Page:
This long-awaited novel by Susan Minot is hailed as ‘ambitious’ and ‘luminous’ on the cover blurb and those are the perfect terms to describe it.
In Thirty Girls, Minot’s narrative follows thirty girls in war-torn Africa who are abducted from a Catholic boarding school by Joseph Kony’s Lord’s Resistance Army. As the girls and the journalist covering their story are drawn deeper into the pathos that is taking place in this dark landscape of Africa, the exquisite power of Minot’s word-smithing builds. She takes a complex and heart wrenching real world situation and renders it with mesmerizing detail.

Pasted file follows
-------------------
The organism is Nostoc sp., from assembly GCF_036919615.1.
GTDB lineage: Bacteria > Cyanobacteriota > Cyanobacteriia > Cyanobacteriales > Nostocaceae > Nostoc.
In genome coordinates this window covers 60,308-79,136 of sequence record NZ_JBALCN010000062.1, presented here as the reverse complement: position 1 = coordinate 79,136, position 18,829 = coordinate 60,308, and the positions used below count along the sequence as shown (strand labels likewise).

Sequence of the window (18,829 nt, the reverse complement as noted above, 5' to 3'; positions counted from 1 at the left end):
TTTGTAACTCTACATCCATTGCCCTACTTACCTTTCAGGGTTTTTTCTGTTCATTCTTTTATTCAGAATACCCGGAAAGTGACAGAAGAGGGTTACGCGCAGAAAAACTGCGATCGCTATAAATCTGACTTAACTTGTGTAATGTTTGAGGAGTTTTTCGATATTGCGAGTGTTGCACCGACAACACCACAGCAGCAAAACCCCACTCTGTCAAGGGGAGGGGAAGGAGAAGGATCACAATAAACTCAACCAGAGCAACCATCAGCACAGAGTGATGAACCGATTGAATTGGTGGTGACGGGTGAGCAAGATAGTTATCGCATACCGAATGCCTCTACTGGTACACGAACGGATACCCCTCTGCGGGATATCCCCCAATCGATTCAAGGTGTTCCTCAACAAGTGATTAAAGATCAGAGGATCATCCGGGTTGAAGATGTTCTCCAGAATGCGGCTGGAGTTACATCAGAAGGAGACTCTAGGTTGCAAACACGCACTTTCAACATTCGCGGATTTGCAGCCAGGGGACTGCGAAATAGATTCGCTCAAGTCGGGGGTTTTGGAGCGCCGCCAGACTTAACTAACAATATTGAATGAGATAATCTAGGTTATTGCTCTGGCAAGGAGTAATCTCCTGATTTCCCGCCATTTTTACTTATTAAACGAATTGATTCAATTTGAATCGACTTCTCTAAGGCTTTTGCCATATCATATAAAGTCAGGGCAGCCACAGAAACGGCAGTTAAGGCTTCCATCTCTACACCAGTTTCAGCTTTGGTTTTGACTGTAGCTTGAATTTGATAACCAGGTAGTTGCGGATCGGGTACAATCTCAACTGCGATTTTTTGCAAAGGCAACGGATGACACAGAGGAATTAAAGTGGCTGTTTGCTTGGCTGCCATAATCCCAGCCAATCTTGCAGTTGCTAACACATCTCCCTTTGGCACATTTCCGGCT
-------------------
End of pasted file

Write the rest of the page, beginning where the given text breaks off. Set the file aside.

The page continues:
Few authors could paint this nauseating human rights abuse with such humanity and gritty realism, showing the world through the eyes of the characters without trending into sentimentalism. Told with Minot’s trademark forthrightness and unflinching descriptions, the reader is drawn into this most disgusting of issues, the abuse of women and children, and fully immersed in the complex web of abuse, politics, economics, and struggle for survival in barbarous circumstances. From the dramatic pacing to the hypnotic wordcraft, Thirty Girls is a masterpiece in all senses of the word.